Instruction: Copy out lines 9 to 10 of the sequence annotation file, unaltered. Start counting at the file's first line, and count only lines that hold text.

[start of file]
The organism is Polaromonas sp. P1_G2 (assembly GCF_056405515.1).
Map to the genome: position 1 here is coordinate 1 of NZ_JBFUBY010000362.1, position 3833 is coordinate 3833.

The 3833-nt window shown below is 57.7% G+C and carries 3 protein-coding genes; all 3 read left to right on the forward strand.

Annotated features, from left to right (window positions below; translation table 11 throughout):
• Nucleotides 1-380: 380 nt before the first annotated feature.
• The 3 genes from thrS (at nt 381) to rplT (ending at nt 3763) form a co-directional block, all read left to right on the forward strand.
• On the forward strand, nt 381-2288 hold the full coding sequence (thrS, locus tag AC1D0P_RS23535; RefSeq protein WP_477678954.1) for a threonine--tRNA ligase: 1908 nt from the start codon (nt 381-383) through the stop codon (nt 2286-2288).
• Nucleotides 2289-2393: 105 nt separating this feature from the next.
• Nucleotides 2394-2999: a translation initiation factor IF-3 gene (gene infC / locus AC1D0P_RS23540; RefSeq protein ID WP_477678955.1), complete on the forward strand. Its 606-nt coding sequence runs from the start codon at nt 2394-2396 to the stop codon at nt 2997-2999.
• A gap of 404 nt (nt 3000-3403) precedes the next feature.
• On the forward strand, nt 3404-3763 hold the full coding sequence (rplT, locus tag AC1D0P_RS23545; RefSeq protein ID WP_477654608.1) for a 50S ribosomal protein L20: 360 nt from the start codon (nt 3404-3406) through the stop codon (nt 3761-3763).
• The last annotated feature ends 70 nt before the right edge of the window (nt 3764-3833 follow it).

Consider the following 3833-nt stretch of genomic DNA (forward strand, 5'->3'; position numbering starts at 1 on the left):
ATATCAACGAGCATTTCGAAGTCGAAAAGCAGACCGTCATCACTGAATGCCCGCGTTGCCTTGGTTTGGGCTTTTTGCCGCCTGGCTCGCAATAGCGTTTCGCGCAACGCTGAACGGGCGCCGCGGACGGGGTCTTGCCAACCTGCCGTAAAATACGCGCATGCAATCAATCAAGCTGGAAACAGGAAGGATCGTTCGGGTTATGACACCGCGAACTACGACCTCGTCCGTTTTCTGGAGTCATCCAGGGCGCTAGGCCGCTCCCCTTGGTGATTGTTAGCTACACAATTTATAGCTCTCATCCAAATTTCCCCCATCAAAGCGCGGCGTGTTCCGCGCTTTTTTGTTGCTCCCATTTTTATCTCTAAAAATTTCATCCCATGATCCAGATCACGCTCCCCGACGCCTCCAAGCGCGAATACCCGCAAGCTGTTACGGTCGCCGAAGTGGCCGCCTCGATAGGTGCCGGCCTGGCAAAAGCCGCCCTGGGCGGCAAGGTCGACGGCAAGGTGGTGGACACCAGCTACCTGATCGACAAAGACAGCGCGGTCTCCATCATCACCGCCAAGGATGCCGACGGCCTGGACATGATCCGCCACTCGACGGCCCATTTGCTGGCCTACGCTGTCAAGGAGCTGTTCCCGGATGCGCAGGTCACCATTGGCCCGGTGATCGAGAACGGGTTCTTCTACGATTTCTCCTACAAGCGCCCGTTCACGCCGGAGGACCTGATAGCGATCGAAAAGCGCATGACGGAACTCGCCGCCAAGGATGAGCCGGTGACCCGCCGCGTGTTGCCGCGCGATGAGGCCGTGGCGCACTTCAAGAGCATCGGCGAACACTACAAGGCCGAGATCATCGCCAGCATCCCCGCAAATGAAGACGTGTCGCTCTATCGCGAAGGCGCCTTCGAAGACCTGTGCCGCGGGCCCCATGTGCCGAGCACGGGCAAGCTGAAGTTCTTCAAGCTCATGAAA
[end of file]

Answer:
• Nucleotides 2394-2999: a translation initiation factor IF-3 gene (gene infC / locus AC1D0P_RS23540; RefSeq protein ID WP_477678955.1), complete on the forward strand. Its 606-nt coding sequence runs from the start codon at nt 2394-2396 to the stop codon at nt 2997-2999.
• A gap of 404 nt (nt 3000-3403) precedes the next feature.